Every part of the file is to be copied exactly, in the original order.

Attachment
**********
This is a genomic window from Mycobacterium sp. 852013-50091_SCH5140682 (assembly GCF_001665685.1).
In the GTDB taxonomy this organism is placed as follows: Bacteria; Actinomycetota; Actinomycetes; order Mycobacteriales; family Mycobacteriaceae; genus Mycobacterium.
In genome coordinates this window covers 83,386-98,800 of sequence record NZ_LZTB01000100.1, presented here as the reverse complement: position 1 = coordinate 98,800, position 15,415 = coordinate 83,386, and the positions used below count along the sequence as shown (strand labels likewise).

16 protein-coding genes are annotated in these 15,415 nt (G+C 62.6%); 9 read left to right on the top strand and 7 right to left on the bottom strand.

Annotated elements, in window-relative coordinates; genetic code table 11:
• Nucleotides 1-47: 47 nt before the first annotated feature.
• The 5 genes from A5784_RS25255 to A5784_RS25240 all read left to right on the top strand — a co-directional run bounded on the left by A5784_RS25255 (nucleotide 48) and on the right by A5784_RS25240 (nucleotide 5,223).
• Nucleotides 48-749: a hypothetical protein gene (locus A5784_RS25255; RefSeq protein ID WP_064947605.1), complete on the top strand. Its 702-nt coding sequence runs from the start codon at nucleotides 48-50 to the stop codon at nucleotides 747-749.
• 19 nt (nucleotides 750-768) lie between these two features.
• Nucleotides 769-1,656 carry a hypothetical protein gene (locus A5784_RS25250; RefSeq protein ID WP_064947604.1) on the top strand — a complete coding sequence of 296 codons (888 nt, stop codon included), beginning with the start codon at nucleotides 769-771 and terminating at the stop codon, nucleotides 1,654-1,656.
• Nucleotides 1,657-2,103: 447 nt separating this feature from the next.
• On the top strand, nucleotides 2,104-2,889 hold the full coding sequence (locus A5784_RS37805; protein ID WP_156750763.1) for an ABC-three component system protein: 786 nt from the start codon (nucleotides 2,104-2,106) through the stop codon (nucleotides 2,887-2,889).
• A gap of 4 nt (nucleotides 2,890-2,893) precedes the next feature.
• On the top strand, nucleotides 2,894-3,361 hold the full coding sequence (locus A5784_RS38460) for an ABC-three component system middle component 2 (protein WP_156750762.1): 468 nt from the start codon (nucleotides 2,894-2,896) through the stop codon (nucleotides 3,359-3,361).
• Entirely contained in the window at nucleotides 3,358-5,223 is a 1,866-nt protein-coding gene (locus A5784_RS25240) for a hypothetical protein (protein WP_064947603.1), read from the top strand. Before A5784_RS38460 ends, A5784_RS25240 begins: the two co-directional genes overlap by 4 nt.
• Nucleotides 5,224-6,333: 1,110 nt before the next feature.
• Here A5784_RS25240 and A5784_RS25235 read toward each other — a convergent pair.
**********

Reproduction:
This is a genomic window from Mycobacterium sp. 852013-50091_SCH5140682 (assembly GCF_001665685.1).
In the GTDB taxonomy this organism is placed as follows: Bacteria; Actinomycetota; Actinomycetes; order Mycobacteriales; family Mycobacteriaceae; genus Mycobacterium.
In genome coordinates this window covers 83,386-98,800 of sequence record NZ_LZTB01000100.1, presented here as the reverse complement: position 1 = coordinate 98,800, position 15,415 = coordinate 83,386, and the positions used below count along the sequence as shown (strand labels likewise).

16 protein-coding genes are annotated in these 15,415 nt (G+C 62.6%); 9 read left to right on the top strand and 7 right to left on the bottom strand.

Annotated elements, in window-relative coordinates; genetic code table 11:
• Nucleotides 1-47: 47 nt before the first annotated feature.
• The 5 genes from A5784_RS25255 to A5784_RS25240 all read left to right on the top strand — a co-directional run bounded on the left by A5784_RS25255 (nucleotide 48) and on the right by A5784_RS25240 (nucleotide 5,223).
• Nucleotides 48-749: a hypothetical protein gene (locus A5784_RS25255; RefSeq protein ID WP_064947605.1), complete on the top strand. Its 702-nt coding sequence runs from the start codon at nucleotides 48-50 to the stop codon at nucleotides 747-749.
• 19 nt (nucleotides 750-768) lie between these two features.
• Nucleotides 769-1,656 carry a hypothetical protein gene (locus A5784_RS25250; RefSeq protein ID WP_064947604.1) on the top strand — a complete coding sequence of 296 codons (888 nt, stop codon included), beginning with the start codon at nucleotides 769-771 and terminating at the stop codon, nucleotides 1,654-1,656.
• Nucleotides 1,657-2,103: 447 nt separating this feature from the next.
• On the top strand, nucleotides 2,104-2,889 hold the full coding sequence (locus A5784_RS37805; protein ID WP_156750763.1) for an ABC-three component system protein: 786 nt from the start codon (nucleotides 2,104-2,106) through the stop codon (nucleotides 2,887-2,889).
• A gap of 4 nt (nucleotides 2,890-2,893) precedes the next feature.
• On the top strand, nucleotides 2,894-3,361 hold the full coding sequence (locus A5784_RS38460) for an ABC-three component system middle component 2 (protein WP_156750762.1): 468 nt from the start codon (nucleotides 2,894-2,896) through the stop codon (nucleotides 3,359-3,361).
• Entirely contained in the window at nucleotides 3,358-5,223 is a 1,866-nt protein-coding gene (locus A5784_RS25240) for a hypothetical protein (protein WP_064947603.1), read from the top strand. Before A5784_RS38460 ends, A5784_RS25240 begins: the two co-directional genes overlap by 4 nt.
• Nucleotides 5,224-6,333: 1,110 nt before the next feature.
• Here A5784_RS25240 and A5784_RS25235 read toward each other — a convergent pair.